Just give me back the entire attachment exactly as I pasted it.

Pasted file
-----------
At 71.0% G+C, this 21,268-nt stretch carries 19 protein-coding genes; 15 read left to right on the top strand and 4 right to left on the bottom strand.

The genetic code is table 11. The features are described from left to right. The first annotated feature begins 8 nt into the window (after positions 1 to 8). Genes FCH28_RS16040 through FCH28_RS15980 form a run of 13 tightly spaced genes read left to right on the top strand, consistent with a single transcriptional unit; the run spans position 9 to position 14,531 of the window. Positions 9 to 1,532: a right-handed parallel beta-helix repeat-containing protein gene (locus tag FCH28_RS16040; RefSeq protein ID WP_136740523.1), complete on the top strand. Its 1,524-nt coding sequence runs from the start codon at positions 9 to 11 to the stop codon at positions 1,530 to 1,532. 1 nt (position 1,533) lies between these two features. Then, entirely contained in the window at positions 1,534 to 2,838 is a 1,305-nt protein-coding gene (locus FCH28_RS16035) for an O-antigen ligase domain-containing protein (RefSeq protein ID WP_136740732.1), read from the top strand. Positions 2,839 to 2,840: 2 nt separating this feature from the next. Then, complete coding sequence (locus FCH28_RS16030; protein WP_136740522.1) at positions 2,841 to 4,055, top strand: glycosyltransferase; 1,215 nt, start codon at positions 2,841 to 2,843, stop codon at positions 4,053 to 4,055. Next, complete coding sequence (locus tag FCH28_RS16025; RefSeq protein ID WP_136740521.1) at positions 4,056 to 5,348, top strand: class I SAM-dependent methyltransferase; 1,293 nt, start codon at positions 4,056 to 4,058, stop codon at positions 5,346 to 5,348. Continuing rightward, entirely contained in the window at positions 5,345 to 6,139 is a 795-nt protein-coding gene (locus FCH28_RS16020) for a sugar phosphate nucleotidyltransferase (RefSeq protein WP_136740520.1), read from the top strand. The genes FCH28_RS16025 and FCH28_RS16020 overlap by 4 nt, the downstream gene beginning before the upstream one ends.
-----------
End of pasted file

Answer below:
At 71.0% G+C, this 21,268-nt stretch carries 19 protein-coding genes; 15 read left to right on the top strand and 4 right to left on the bottom strand.

The genetic code is table 11. The features are described from left to right. The first annotated feature begins 8 nt into the window (after positions 1 to 8). Genes FCH28_RS16040 through FCH28_RS15980 form a run of 13 tightly spaced genes read left to right on the top strand, consistent with a single transcriptional unit; the run spans position 9 to position 14,531 of the window. Positions 9 to 1,532: a right-handed parallel beta-helix repeat-containing protein gene (locus tag FCH28_RS16040; RefSeq protein ID WP_136740523.1), complete on the top strand. Its 1,524-nt coding sequence runs from the start codon at positions 9 to 11 to the stop codon at positions 1,530 to 1,532. 1 nt (position 1,533) lies between these two features. Then, entirely contained in the window at positions 1,534 to 2,838 is a 1,305-nt protein-coding gene (locus FCH28_RS16035) for an O-antigen ligase domain-containing protein (RefSeq protein ID WP_136740732.1), read from the top strand. Positions 2,839 to 2,840: 2 nt separating this feature from the next. Then, complete coding sequence (locus FCH28_RS16030; protein WP_136740522.1) at positions 2,841 to 4,055, top strand: glycosyltransferase; 1,215 nt, start codon at positions 2,841 to 2,843, stop codon at positions 4,053 to 4,055. Next, complete coding sequence (locus tag FCH28_RS16025; RefSeq protein ID WP_136740521.1) at positions 4,056 to 5,348, top strand: class I SAM-dependent methyltransferase; 1,293 nt, start codon at positions 4,056 to 4,058, stop codon at positions 5,346 to 5,348. Continuing rightward, entirely contained in the window at positions 5,345 to 6,139 is a 795-nt protein-coding gene (locus FCH28_RS16020) for a sugar phosphate nucleotidyltransferase (RefSeq protein WP_136740520.1), read from the top strand. The genes FCH28_RS16025 and FCH28_RS16020 overlap by 4 nt, the downstream gene beginning before the upstream one ends.